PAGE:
Solution: 2

PHPUnit 10.2.2 by Sebastian Bergmann and contributors.

Runtime:       PHP 8.2.14
Configuration: phpunit.xml

....                                                                4 / 4 (100%)

Time: 00:00.001, Memory: 24.41 MB

Measurements
 ✔ Centimeters can be converted to int
 ✔ Centimeters cannot be negative
 ✔ Meters can be converted to float
 ✔ Meters cannot be negative

OK (4 tests, 4 assertions)
Output of phpunit --testdox

We first write a test for centimeters that expects an exception if the given length dimension is negative. To keep the example compact, we do not use our own exception, but the RuntimeException built into PHP.

#[Test]
public function centimeters_cannot_be_negative(): void
{
    $this->expectException(RuntimeException::class);

    new Centimeter(-1);
}
MeasurementsTest.php

This test still fails because the expected exception is not thrown.

Therefore, we now insert the call of a corresponding ensure method in the constructor:

public function __construct(int $centimeters)
{
    $this->ensureNotNegative($centimeters);

    $this->centimeters = $centimeters;
}
Centimeter.php

This method is easy to implement:

private function ensureNotNegative(int $centimeters): void
{
    if ($centimeters < 0) {
        throw new RuntimeException('Measure cannot be negative');
    }
}
Centimeter.php

Our test now turns green. This completes the first part.

We continue with meters and proceed in the same way:

#[Test]
public function meters_cannot_be_negative(): void
{
    $this->expectException(RuntimeException::class);

    new Meter(-1);
}
MeasurementsTest.php

We insert the corresponding code into Meter:

<?php declare(strict_types=1);

class Meter
{
    private readonly float $meters;

    public function __construct(float $meters)
    {
        $this->ensureNotNegative($meters);

        $this->meters = $meters;
    }

    public function asFloat(): float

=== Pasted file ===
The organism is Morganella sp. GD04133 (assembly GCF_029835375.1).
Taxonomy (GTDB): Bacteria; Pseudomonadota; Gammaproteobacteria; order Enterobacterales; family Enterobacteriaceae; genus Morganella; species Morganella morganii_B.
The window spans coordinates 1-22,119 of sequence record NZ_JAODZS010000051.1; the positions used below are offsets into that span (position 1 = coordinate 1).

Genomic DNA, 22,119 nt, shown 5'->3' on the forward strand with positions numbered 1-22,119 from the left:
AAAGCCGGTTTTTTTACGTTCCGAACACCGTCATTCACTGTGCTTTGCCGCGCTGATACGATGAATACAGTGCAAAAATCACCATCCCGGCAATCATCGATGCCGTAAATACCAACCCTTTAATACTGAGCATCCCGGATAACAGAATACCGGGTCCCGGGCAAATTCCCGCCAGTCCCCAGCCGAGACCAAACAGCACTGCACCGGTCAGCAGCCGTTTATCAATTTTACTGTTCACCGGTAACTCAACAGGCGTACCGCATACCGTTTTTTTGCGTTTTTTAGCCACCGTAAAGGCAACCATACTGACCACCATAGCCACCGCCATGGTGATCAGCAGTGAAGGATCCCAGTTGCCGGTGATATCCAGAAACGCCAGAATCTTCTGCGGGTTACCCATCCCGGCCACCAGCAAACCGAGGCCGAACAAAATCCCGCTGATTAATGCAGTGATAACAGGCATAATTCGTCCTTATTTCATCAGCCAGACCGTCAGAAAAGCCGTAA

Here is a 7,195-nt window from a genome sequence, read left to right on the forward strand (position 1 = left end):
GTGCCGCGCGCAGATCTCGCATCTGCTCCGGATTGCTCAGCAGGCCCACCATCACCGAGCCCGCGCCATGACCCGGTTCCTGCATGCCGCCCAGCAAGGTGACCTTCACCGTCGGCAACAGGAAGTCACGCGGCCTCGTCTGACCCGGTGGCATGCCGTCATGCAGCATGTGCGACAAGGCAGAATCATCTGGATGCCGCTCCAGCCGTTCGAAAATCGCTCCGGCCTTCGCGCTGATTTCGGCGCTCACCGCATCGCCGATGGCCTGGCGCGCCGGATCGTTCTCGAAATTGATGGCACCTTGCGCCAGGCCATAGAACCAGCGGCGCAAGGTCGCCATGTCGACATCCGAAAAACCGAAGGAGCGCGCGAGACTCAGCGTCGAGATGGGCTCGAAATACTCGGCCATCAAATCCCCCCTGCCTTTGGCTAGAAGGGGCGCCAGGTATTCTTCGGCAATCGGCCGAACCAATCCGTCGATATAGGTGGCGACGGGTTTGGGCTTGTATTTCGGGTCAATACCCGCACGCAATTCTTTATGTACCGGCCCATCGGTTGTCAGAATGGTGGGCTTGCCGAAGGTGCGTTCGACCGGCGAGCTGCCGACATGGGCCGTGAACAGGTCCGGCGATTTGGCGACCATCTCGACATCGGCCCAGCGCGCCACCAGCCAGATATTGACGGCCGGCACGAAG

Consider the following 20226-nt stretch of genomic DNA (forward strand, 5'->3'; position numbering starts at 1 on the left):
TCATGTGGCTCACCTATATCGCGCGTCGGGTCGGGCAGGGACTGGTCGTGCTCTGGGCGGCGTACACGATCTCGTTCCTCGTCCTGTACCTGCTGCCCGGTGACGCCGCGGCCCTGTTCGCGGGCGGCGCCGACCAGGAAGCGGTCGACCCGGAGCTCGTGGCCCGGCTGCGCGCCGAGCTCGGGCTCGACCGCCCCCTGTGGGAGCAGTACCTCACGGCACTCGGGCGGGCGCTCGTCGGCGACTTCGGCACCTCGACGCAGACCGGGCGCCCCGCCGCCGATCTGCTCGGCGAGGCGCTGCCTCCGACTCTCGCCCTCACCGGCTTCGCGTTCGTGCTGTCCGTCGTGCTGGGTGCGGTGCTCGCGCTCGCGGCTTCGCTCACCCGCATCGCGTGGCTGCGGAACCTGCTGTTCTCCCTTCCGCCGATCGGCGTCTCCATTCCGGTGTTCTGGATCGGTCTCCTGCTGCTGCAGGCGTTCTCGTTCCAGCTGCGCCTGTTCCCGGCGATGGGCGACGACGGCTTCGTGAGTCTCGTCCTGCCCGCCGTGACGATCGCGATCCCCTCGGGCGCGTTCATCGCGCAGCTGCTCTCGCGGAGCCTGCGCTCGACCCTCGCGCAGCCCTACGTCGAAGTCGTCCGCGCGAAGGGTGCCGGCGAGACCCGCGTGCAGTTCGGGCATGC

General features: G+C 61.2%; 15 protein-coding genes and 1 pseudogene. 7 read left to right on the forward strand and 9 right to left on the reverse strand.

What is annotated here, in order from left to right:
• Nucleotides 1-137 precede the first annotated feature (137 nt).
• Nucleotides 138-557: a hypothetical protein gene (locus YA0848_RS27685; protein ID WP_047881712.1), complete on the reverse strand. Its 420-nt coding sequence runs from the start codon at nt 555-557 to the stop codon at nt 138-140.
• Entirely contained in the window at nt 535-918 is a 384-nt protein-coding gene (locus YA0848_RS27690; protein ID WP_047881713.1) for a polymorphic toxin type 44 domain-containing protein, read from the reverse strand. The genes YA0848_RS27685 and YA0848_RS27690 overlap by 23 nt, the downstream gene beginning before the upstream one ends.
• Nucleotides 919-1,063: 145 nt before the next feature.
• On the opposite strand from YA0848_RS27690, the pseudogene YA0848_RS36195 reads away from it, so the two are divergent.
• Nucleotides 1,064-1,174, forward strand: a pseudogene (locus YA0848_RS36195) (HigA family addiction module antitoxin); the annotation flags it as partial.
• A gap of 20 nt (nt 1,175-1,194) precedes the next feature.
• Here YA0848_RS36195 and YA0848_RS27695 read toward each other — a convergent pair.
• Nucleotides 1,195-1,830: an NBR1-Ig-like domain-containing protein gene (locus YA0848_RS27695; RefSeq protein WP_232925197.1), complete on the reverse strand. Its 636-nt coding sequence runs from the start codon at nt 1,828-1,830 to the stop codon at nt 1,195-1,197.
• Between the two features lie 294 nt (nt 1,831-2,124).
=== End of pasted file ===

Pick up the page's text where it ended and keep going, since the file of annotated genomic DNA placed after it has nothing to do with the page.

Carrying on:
{
        return $this->meters;
    }

    private function ensureNotNegative(float $meters): void
    {
        if ($meters < 0) {
            throw new RuntimeException('Measure cannot be negative');
        }
    }
}
Meter.php

Have we now created code duplication? Should we introduce a common abstract base class for Centimeter and Meter?

What looks like duplication at first glance is actually just structurally similar code. Let's take a closer look: we work once with int and once with float. To standardize this into one method, we would have to work with typecasts and convert the integers to floating point numbers. This would cause problems with the accuracy of the calculation, which we should avoid as far as possible.

The only line that is actually identical in both classes is the throwing of the exception. However, this is only the case because we use a relatively generic exception message. If we were talking specifically about centimetres or meters here, this line would no longer be identical in both classes.

Never avoid code duplication that has not yet been created.

The solution at a glance:

<?php declare(strict_types=1);

use PHPUnit\Framework\Attributes\CoversClass;
use PHPUnit\Framework\Attributes\Test;
use PHPUnit\Framework\TestCase;

#[CoversClass(Meter::class)]
#[CoversClass(Centimeter::class)]
class MeasurementsTest extends TestCase
{
    #[Test]
    public function centimeters_can_be_converted_to_int(): void
    {
        $centimeters = 23;
        $measure = new Centimeter($centimeters);
        $this->assertEquals($centimeters, $measure->asInt());
    }

    #[Test]
    public function centimeters_cannot_be_negative(): void
    {
        $this->expectException(RuntimeException::class);

        new Centimeter(-1);
    }

    #[Test]
    public function meters_can_be_converted_to_float(): void
    {
        $meters = 1.5;
        $measure = new Meter($meters);
        $this->assertEquals($meters, $measure->asFloat());
    }

    #[Test]
    public function meters_cannot_be_negative(): void
    {
        $this->expectException(RuntimeException::class);

        new Meter(-1);
    }
}
MeasurementsTest.php
<?php declare(strict_types=1);

class Centimeter
{
    private readonly int $centimeters;

    public function __construct(int $centimeters)
    {
        $this->ensureNotNegative($centimeters);

        $this->centimeters = $centimeters;
    }

    public function asInt(): int
    {
        return $this->centimeters;
    }

    private function ensureNotNegative(int $centimeters): void
    {
        if ($centimeters < 0) {
            throw new RuntimeException('Measure cannot be negative');
        }
    }
}
Centimeter.php
<?php declare(strict_types=1);

class Meter
{
    private readonly float $meters;

    public function __construct(float $meters)
    {
        $this->ensureNotNegative($meters);

        $this->meters = $meters;
    }

    public function asFloat(): float
    {
        return $this->meters;
    }

    private function ensureNotNegative(float $meters): void
    {
        if ($meters < 0) {
            throw new RuntimeException('Measure cannot be negative');
        }
    }
}
Meter.php